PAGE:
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The Battalion

The Student News Site of Texas A&M University - College Station

The Battalion

The Student News Site of Texas A&M University - College Station

The Battalion

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Texas A&M pitcher Ryan Prager (18) delivers a pitch during Texas A&M’s game against Kentucky at the NCAA Men’s College World Series at in Omaha, Nebraska on Monday, June 17, 2024. Prager went for 6.2 innings, allowing two hits and zero runs. (Chris Swann/The Battalion)
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Texas A&M outfielder Jace Laviolette (17) robs a home run from Florida infielder Cade Kurland (4) in the top of the ninth inning during Texas A&M’s game against Florida at the NCAA Men’s College World Series at Charles Schwab Field in Omaha, Nebraska on Sunday, June 15, 2024. (Hannah Harrison/The Battalion)
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The ‘Jack’ is back

Although it has shared stages with various big names, including the Dave Matthews Band, Sheryl Crow and No Doubt, acoustic guitar duo Jackopierce has not forgotten its humble beginnings.
“One of our first road trips was to A&M,” said Jack O’Neill, guitarist and vocalist for Jackopierce. “(Cary Pierce and I) used to love performing at the Wolfpen Ampitheater and then eating supper off butcher paper at Tom’s Barbeque. (College Station) was always a great place to perform, and we’re ready to return.”
Tonight, O’Neill will get his chance when he performs at Shadow Canyon.
Between an acting career, a nine-to-five job and music performances, he stays a busy man.
O’Neill began his music career with fellow musician Cary Pierce in 1988 and has been on the go ever since.
“I’m not good at hanging around,” he said. “I love doing a million things at once.”
Lucky for O’Neill, his schedule has rarely allowed time for boredom. When O’Neill and Pierce met as freshmen theater majors at Southern Methodist University, they found a connection through music and soon formed Jackopierce.
While O’Neill and Pierce split in 1998 to follow other pursuits, they decided to reunite last fall and will continue to play shows throughout 2003. O’Neill said the reunion is a welcome return to his passion for music.
“I always wanted to be an actor, and I knew I had to do it before I got too old,” he said. “I didn’t really miss music when I first came to New York, but Cary came to visit me, and I realized how much fun it really is.”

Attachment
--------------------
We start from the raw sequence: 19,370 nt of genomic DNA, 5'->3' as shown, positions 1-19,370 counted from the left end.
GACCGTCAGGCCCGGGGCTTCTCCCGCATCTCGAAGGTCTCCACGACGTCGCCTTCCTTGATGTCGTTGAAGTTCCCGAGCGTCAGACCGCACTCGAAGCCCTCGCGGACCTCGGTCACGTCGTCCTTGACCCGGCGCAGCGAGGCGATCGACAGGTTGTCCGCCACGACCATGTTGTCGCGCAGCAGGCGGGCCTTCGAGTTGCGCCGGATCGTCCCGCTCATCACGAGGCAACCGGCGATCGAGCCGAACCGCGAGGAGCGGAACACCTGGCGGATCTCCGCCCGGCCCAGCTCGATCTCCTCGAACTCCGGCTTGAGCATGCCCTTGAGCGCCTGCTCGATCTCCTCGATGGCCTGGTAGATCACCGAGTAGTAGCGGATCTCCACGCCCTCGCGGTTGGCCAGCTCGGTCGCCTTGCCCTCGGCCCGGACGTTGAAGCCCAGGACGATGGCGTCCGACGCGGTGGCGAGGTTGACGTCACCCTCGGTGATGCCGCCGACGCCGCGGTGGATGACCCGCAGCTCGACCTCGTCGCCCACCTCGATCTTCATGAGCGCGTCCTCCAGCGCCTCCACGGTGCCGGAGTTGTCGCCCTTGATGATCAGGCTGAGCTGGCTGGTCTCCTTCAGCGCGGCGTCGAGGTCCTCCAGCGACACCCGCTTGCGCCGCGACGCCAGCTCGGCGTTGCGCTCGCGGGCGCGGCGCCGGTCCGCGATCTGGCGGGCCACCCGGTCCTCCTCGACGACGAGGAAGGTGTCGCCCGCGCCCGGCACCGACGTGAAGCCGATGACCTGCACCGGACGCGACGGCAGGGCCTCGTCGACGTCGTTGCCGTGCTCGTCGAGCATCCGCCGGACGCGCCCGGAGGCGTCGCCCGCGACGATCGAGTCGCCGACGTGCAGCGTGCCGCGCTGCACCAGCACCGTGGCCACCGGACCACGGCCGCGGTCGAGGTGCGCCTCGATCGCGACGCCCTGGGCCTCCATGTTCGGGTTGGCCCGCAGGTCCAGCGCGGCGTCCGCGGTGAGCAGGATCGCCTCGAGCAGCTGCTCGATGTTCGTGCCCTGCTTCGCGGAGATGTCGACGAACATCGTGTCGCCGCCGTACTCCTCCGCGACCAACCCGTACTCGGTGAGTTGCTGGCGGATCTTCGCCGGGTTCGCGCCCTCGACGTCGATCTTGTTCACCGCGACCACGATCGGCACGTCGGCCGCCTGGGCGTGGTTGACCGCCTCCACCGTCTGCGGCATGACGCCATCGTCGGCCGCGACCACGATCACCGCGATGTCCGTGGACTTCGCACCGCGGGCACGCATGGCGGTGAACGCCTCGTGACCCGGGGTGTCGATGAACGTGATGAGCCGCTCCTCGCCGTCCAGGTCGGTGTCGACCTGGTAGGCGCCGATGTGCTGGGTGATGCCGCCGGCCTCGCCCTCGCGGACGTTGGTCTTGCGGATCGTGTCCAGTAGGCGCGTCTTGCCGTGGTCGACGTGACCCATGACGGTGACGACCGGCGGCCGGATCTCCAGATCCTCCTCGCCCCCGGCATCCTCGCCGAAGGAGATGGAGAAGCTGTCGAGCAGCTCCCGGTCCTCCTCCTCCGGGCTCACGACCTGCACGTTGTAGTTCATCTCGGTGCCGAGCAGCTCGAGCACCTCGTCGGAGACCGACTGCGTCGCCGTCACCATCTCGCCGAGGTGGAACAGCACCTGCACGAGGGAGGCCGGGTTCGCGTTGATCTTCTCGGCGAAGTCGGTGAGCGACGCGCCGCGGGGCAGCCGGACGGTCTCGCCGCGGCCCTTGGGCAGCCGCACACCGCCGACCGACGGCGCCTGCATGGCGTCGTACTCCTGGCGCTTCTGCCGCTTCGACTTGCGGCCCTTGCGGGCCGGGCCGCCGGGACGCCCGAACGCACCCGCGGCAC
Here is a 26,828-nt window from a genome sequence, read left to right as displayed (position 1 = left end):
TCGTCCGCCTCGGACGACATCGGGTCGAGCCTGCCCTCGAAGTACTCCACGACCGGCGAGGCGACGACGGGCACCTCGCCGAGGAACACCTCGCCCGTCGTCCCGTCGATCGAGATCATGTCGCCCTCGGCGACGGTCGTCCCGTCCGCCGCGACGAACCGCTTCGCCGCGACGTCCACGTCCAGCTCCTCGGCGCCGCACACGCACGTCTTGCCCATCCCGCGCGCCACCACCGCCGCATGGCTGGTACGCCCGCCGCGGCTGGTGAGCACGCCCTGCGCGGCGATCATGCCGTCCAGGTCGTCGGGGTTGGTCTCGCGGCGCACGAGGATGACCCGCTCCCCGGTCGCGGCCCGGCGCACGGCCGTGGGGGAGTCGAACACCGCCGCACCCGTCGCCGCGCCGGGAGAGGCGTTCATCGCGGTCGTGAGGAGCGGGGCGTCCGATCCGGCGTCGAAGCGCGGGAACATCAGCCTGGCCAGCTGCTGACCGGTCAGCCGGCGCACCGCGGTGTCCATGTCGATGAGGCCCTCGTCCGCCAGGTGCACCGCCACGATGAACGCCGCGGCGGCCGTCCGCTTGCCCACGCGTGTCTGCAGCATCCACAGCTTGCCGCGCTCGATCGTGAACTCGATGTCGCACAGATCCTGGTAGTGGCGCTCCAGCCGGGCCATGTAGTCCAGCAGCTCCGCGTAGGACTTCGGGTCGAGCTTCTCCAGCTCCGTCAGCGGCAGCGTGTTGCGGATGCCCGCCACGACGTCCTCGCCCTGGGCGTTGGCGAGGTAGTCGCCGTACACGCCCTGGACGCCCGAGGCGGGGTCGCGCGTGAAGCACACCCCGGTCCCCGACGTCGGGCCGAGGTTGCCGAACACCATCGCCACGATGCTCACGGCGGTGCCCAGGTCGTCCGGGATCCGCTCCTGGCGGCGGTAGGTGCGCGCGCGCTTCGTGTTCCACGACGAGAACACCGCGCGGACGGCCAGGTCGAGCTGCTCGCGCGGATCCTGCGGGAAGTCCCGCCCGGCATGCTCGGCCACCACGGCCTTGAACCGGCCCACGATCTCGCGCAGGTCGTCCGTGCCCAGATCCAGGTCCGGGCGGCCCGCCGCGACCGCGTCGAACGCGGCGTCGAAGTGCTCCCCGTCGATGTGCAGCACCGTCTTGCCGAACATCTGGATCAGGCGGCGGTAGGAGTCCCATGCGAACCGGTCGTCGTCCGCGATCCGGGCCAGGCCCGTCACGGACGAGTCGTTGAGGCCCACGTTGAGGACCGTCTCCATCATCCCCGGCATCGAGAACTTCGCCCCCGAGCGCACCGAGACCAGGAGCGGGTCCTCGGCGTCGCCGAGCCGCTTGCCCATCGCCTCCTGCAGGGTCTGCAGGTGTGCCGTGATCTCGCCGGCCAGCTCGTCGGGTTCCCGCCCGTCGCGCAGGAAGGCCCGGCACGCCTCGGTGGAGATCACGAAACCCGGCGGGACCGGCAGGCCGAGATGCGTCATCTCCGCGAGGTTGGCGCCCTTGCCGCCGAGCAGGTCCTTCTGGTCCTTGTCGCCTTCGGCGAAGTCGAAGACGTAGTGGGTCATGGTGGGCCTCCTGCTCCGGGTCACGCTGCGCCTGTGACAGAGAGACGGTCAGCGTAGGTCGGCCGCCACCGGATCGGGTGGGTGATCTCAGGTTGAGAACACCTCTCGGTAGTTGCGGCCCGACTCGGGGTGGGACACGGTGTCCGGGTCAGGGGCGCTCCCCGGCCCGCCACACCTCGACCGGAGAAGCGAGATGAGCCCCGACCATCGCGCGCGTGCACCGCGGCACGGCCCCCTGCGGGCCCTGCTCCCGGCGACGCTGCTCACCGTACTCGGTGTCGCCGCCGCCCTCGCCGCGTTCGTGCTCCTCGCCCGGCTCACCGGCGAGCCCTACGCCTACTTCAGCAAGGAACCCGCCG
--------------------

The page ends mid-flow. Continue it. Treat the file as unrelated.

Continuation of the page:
Pierce pursued a solo career in the music industry after the duo’s split, but said he is ready to resume singing and playing his guitar with O’Neill.
“A lot more happens when I have a guitar in my hand,” he said. “Playing the guitar is one of my biggest contributions to music.”
Pierce, who writes many of the lyrics for the duo’s music, said he finds inspiration from everyday life.
“I can find a song in everything, everywhere,” he said. “I’m just a student of life.”
Pierce said he also listens to other artists’ work when developing his own musical style.
“I love getting blown away by other people’s stuff,” he said. “Fleetwood Mac’s ‘Rumors’ is my favorite record of all time, but right now I’m listening to a lot of Missy Elliot. It’s good for me to listen to different types of music so I can decide whether I need to add more here or there to my own.”
In addition to evolving his musical style, Pierce helps new artists produce their music.
“I’m constantly developing other people’s music,” he said. “I love being able to share the wealth with musicians who are just starting out.”
Because of Pierce’s multifaceted interests, he often finds himself away from home.
“After ‘x’ number days on the road, I’m really jonesing for my family,” he said. “I try to stay with friends to make the trips easier. I’d much rather take a cruddy couch in one of my friend’s homes than stay at a mediocre hotel with flourescent lights and a shady guy behind the check-in desk.”
Pierce said that while living out of a suitcase can prove tiring, he is ready for this weekend’s music festival.
“College Station was our biggest following back in the day,” he said. “Festivals like (the Northgate Music Festival) give us the chance to see other bands and hook up with people we haven’t seen in a while.”
Wendy Ridings, a senior accounting major, is ready for Pierce and O’Neill’s return. She became a loyal follower when a friend introduced her to one of the duo’s CDs. Ridings said she became even more of a fan when she went to a Jackopierce concert in Austin last semester.
“I knew their (lyrics) by heart, but they actually sound better live than they do on their CD,” she said. “I’m a big fan of the acoustic guitar sound, and I will like someone 10 times more if they can both sing and play.”
Merrill Gates, a senior marketing major, attended one of Jackopierce’s concerts in Shreveport, La., more than four years ago and has been a fan ever since. Gates said she finds herself listening to the duo’s music because it provides an element that mainstream music does not.
“They’re not really a band you would normally hear on the radio,” she said. “They do their own thing and have their own sound, which is the reason I like them so much.”

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